U. ROCHESTER (US) — Inducing labor without a medical reason often results in negative outcomes for the mother—including increased rates of cesarean delivery, greater blood loss, and an extended length of stay in the hospital.
A new study, published in Journal of Reproductive Medicine, also finds the procedure doesn’t provide any benefit for the newborn.
The research only applies to women having their first child, and may not pertain to women having their second or third child.
“The benefits of a procedure should always outweigh the risks. If there aren’t any medical benefits to inducing labor, it is hard to justify doing it electively when we know it increases the risks for the mother and the baby,” says Christopher Glantz, professor of maternal fetal medicine at the University of Rochester and the study’s author.
Scheduled deliveries have become commonplace in the past decade, with physicians making elective inductions part of their routine obstetric care. Social reasons, such as convenience and patient requests to deliver with “their” physician, are often cited for the ongoing increase in elective inductions.
Because the birthing process is being started from ground zero, inducing labor does not work as well as natural labor and more problems are likely to arise.
“As a working professional and a mother, I know how tempting it can be to schedule a delivery to try to get your life in order, but there is a reason that babies stay in the womb for the full term,” says Loralei Thornburg, assistant professor specializing in maternal fetal medicine. “Why put you and your newborn at risk if you don’t have to?”
Approximately 34 percent of women who opted for elective induction of labor ultimately had a cesarean section, considered major surger, increasing the risk for infection, respiratory complications, the need for additional surgeries, and results in longer recovery times.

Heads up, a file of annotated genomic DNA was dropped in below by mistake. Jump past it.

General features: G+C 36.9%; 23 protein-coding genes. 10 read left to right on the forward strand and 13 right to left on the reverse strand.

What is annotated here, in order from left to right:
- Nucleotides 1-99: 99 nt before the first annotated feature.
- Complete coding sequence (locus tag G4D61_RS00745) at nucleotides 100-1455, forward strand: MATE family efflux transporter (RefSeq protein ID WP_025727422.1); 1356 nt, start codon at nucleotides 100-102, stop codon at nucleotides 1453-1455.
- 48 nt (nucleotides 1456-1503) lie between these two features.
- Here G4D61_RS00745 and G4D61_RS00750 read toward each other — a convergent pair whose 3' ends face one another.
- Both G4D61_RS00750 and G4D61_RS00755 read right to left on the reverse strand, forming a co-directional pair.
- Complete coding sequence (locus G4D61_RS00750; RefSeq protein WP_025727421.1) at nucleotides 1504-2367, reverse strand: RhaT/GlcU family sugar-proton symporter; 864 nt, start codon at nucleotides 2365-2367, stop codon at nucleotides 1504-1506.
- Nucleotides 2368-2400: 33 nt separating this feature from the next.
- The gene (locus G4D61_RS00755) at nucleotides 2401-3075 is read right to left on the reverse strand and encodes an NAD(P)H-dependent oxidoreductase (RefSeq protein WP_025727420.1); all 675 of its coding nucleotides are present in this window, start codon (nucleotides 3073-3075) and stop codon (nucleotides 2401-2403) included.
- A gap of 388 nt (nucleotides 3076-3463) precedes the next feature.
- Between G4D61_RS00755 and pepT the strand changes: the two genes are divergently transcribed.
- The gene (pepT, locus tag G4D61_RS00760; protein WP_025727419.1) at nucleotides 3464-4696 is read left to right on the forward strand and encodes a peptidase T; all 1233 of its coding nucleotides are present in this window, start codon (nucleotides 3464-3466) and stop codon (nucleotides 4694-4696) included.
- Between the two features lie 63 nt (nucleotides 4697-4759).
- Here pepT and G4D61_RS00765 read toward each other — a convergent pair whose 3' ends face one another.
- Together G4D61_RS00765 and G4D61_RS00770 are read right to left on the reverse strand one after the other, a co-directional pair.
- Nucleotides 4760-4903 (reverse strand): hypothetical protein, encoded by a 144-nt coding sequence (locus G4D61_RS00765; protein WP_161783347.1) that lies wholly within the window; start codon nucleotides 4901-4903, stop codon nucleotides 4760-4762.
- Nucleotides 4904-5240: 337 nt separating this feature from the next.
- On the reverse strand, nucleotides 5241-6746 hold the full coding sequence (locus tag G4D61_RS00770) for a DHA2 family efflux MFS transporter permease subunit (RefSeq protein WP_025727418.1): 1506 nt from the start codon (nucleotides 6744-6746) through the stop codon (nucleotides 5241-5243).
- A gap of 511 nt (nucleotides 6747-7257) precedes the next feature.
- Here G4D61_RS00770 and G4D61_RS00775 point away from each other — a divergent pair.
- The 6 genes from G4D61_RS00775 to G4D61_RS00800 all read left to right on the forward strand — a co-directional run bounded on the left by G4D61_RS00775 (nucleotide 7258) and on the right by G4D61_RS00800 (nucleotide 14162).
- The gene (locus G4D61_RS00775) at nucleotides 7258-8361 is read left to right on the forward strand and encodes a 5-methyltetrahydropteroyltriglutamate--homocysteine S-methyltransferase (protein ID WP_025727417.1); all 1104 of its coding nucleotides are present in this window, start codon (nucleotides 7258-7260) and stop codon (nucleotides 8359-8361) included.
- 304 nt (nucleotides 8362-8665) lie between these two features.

Additionally, women who were induced experience more bleeding—even after taking cesarean deliveries into account—and stayed in the hospital longer than women who delivered vaginally.
For every 100 women who undergo elective induction, an additional 88 days are spent in the hospital compared to the same number of women who labor spontaneously.
“Counseling women to steer clear of an elective induction can be challenging, but the bottom line is that medical reasons trump social reasons,” says Eva Pressman, M.D., director of Maternal Fetal Medicine at the Medical Center.
“If physicians are armed with information about the risks associated with elective induction they have a better chance of convincing their patients to avoid this route.”
Scheduled deliveries do not improve the health of newborns either. When women were induced, babies were more likely to need oxygen immediately following delivery and were more likely to require specialized attention from members of the neonatal intensive care unit (NICU).
The study included 485 women who delivered their first child between January and December of 2007. Researchers reviewed each mother’s and baby’s medical chart, as opposed to relying on medical coding.
Evaluating each chart allowed researchers to figure out exactly why women were induced and what the complications were, catching subtle details that may have otherwise been overlooked.
As opposed to women having their first baby, women who have already had a child may actually respond more favorably to induction. “If you’ve delivered once before, your body knows the drill and can do it again,” Glantz says.
“Past research has shown that inducing labor early without a legitimate medical reason is risky, and this study further validates these findings” adds Thornburg.
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